To access the data storage in the Resource Tree and/or the JCR Repository authentication is required to properly setup access control and guard sensitive data from unauthorized access. For regular request processing this authentication step is handled by the Sling Authentication subsystem.
On the other hand there are also some background tasks to be executed with access to the resources. Such tasks cannot in general be configured with user names and passwords: Neither hard coding the passwords in the code nor having the passwords in – more or less – plain text in some configuration is considered good practice.
To solve this problem for services to identify themselves and authenticate with special users properly configured to support those services.
The solution presented here serves the following goals:
- Prevent over-use and abuse of administrative ResourceResolvers and/ro JCR Sessions
- Allow services access to ResourceResolvers and/or JCR Sessions without requiring to hard-code or configure passwords
- Allow services to use service users which have been specially configured for service level access (as is usually done on unixish systems)
- Allow administrators to configure the assignment of service users to services
A Service is a piece or collection of functionality. Examples of services are the Sling queuing system, Tenant Administration, or some Message Transfer System. Each service is identified by a unique Service Name. Since a service will be implemented in an OSGi bundle (or a collection of OSGi bundles), services are named by the bundles providing them.
A Service may be comprised of multiple parts, so each part of the service may be further identified by a Subservice Name. This Subservice Name is optional, though. Examples of Subservice Name are names for subsystems in a Message Transfer System such as accepting messages, queueing messages, delivering messages.
Ultimately, the combination of the Service Name and Subservice Name defines the Service ID. It is the Service ID which is finally mapped to a Resource Resolver and/or JCR Repository user ID for authentication.
Thus the actual service identification (service ID) is defined as:
service-id = service-name [ ":" subservice-name ] .
service-name is the symbolic name of the bundle providing the service.
Example: Tenant Administration¶
Tenant Administration mostly deals with creating and managing groups
and some other user administration tasks. Instead of just using an
administrative session for Tenant administration this feature could
define itself as being the
tenant-admin service and leverage a
properly configured Tenant Administration account.
Example: Mail Transfer System¶
Consider a Mail Transfer System which may be comprised of the following sub systems:
- Accepting mail for processing — for example the SMTP server daemon
- Queing and processing the messages
- Delivering messages to mailboxes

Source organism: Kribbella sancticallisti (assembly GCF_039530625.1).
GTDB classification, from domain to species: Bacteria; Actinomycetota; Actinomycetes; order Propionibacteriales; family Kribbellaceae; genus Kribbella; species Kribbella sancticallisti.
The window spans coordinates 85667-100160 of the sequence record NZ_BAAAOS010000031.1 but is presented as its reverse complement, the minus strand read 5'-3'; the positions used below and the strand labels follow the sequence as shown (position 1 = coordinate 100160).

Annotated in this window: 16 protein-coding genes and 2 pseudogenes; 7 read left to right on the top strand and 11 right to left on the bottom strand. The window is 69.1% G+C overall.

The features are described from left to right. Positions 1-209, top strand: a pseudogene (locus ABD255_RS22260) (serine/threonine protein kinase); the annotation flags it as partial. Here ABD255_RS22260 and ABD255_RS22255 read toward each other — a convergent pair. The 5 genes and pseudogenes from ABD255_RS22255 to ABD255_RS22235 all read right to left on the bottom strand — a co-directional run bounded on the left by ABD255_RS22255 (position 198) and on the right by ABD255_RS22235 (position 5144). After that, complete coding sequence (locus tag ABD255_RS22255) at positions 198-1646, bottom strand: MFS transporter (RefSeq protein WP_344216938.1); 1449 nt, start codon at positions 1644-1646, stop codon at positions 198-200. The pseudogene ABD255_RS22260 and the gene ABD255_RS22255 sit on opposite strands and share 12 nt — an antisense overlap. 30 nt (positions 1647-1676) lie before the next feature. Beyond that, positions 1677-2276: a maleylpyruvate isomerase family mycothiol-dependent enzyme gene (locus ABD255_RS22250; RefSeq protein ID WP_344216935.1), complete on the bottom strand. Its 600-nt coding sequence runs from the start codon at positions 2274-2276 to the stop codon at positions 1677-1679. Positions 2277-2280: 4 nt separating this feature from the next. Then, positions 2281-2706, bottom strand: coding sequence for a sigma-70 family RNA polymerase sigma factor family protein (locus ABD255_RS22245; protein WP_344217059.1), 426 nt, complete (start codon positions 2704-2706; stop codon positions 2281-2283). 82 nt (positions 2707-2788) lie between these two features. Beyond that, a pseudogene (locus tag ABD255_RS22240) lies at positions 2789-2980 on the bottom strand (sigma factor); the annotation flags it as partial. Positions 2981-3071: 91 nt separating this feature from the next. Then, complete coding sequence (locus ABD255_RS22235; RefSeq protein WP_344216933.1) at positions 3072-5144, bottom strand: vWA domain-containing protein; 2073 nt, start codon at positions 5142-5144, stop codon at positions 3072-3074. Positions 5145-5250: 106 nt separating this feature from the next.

You could conceive that all these functions serve different purposes and thus should have different access rights to the repository to persist messages while they are being processed.
Using the Service Authentication framework, the Mail Transfer System
would be consituting the
mta service. The sub systems would be called
Thus the SMTP server daemon would be represented by a user for the
mta:smtp Service. queueing with
mta:queue, and delivery with
The implementation in Sling of the Service Authentication concept described above consists of three parts:
The first part is a new OSGi Service
ServiceUserMapper service allows for mapping Service IDs comprised of
the Service Names defined by the providing bundles and optional Subservice Name
to ResourceResolver and/or JCR Repository user IDs. This mapping is configurable
such that system administrators are in full control of assigning users to services.
ServiceUserMapper defines the following API:
String getServiceUserID(Bundle bundle, String subServiceName);
The second part is support for service access to the Resource Tree. To this
ResourceResolverFactory service is enhanced with a new factory
ResourceResolver getServiceResourceResolver(Map<String, Object> authenticationInfo) throws LoginException;
This method allows for access to the resource tree for services where the
service bundle is the bundle actually using the
service. The optional Subservice Name may be provided as an entry
In addition to having new API on the
ResourceResolverFactory service to
be used by services, the
ResourceProviderFactory service is updated
with support for Service Authentication: Now new API is required, though
but additional properties are defined to convey the service to authenticate
The third part is an extension to the
to support JCR Repository access for services:
Session loginService(String subServiceName, String workspace) throws LoginException, RepositoryException;
This method allows for access to the JCR Repository for services where the
service bundle is the bundle actually using the
service. The additional Subservice Name may be provided with the
Deprecation of administrative authentication¶
SlingRepository.loginAdministrative methods have been defined to
provide access to the resource tree and JCR Repository. These methods
proved to be inappropriate because they allow for much too broad access.
Consequently these methods are being deprecated and will be removed in future releases of the service implementations.
The following methods are deprecated:
The implementations we have in Sling's bundle will remain implemented
in the near future. But there will be a configuration switch to disable
support for these methods: If the method is disabled, a
is always thrown from these methods. The JavaDoc of the methods is
extended with this information.